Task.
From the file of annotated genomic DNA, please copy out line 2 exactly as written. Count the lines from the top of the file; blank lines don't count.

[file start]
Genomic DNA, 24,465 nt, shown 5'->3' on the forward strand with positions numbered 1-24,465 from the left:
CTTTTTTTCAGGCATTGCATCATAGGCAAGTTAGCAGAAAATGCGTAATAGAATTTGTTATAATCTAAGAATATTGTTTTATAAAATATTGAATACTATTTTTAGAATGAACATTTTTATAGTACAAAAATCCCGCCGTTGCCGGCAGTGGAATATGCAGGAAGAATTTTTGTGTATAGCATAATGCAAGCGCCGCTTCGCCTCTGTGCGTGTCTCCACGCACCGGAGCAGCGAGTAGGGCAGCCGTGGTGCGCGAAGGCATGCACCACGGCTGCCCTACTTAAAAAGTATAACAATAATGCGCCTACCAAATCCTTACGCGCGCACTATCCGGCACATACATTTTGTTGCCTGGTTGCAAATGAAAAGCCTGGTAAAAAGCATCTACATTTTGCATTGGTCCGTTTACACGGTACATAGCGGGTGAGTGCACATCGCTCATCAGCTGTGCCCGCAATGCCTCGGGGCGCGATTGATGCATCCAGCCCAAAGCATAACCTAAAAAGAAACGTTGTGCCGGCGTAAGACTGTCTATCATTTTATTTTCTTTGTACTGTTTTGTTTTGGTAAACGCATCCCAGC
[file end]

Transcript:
CTTTTTTTCAGGCATTGCATCATAGGCAAGTTAGCAGAAAATGCGTAATAGAATTTGTTATAATCTAAGAATATTGTTTTATAAAATATTGAATACTATTTTTAGAATGAACATTTTTATAGTACAAAAATCCCGCCGTTGCCGGCAGTGGAATATGCAGGAAGAATTTTTGTGTATAGCATAATGCAAGCGCCGCTTCGCCTCTGTGCGTGTCTCCACGCACCGGAGCAGCGAGTAGGGCAGCCGTGGTGCGCGAAGGCATGCACCACGGCTGCCCTACTTAAAAAGTATAACAATAATGCGCCTACCAAATCCTTACGCGCGCACTATCCGGCACATACATTTTGTTGCCTGGTTGCAAATGAAAAGCCTGGTAAAAAGCATCTACATTTTGCATTGGTCCGTTTACACGGTACATAGCGGGTGAGTGCACATCGCTCATCAGCTGTGCCCGCAATGCCTCGGGGCGCGATTGATGCATCCAGCCCAAAGCATAACCTAAAAAGAAACGTTGTGCCGGCGTAAGACTGTCTATCATTTTATTTTCTTTGTACTGTTTTGTTTTGGTAAACGCATCCCAGC